Kathleen: Yes, I’ve had local people find things on my website and we do offer pickup, local pickup. So that makes it easier that things don’t have to be mailed. But, yes, it’s nice that they can see something and don’t have to browse in the shop.
Ellen: So as you kind of have gone through this change, are there are there any programs or resources, maybe some organizations that you found helpful along the way?
Kathleen: Yeah, well, first of all, PA Wilds is a great supporter of local businesses and artisans. I was fortunate enough to be involved in the PACE program that … just ended. And it was a great program for, again, small businesses and artisans. It really, really is helpful. Our local visitors bureau and the Route 6 Alliance have been great in networking and, you know, highlighting artisans and businesses around the area to help bring in more business.
Ellen: And obviously, the situation has not been ideal for small businesses. But would you say that there are any silver linings for you?
Kathleen: I have to go back to my faith. I mean, I feel like, you know, we’re not in control of this and God is. It gives us that reliance to kind of sit back, do everything that we can, but know he’s in charge and see where we’re going with it.
Ellen: Is there any inspiration that you would want to share or things that have helped keep you really going in addition to your faith?
Kathleen: I have really, really enjoyed seeing the outpouring of the community in this area. We are a tight-knit community and they’re supporting the children that we’re going to school with meals, families that are home schooling, of course, the health care workers and the graduating seniors. So it’s wonderful to see the outpouring of support in this area. Yeah, absolutely. Yeah.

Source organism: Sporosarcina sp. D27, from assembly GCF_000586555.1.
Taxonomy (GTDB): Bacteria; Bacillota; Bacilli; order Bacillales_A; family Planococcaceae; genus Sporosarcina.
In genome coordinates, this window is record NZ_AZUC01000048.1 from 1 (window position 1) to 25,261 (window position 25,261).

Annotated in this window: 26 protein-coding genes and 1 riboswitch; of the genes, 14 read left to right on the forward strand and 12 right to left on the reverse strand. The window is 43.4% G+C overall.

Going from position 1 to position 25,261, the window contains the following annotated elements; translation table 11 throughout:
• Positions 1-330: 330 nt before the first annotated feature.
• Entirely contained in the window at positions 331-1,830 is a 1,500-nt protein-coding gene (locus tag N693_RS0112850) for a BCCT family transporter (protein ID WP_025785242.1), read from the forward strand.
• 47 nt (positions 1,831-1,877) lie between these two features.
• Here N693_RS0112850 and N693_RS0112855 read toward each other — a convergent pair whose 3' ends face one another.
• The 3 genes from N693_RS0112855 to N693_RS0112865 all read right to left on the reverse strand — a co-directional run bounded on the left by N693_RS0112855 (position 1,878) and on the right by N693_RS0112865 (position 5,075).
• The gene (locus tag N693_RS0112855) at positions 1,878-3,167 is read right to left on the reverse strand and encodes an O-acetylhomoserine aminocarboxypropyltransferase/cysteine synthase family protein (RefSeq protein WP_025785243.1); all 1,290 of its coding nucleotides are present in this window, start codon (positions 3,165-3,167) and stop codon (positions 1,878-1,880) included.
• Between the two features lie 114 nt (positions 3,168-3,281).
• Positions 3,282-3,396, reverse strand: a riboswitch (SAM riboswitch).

Ellen: Well, Kathleen, thanks again so much for your time. For those of you watching this Q&A and the others that will be live throughout the week, and as long as we can keep these going, you can find information on how to support small businesses in the PA Wilds by visiting WildsCoPA.org and you can also find information there if you’re a business owner that would like to share your own story. So thank you, Kathleen, for coming on. And to those of you watching, well, we’ll see you next time!
Founder + Community Connector, Hello Social Co.
THIS EPISODE FEATURES:
Ellen Matis of Hello Social Co. interviewing Kathleen Schnell of Cottage Glassworks
Owner, Cottage Glassworks
Kathleen Schnell fell in love with glass at an early age. Born into a creative NH family, she explored stained glass and transitioned to fused glass about 20 years ago. Now in the PA Wilds, Schnell and her husband have a studio on their property where she creates fused glass art, custom works and have taught many classes. Fused glass can be simple or complex, and Schnell loves exploring both along with new techniques. But most of all she enjoys sharing her love of glass.
Has your business pivoted?
The Wild Are Working: Rural Entrepreneurship in Uncharted Times series offers opportunities for small business owners and organizations to share how they are pivoting to survive the coronavirus crisis. Through 5-10 minute live interviews, participating entrepreneurs help cross-pollinate ideas and provide insights on how people can support small businesses amid COVID-19.
Learn more about how your business can get involved here.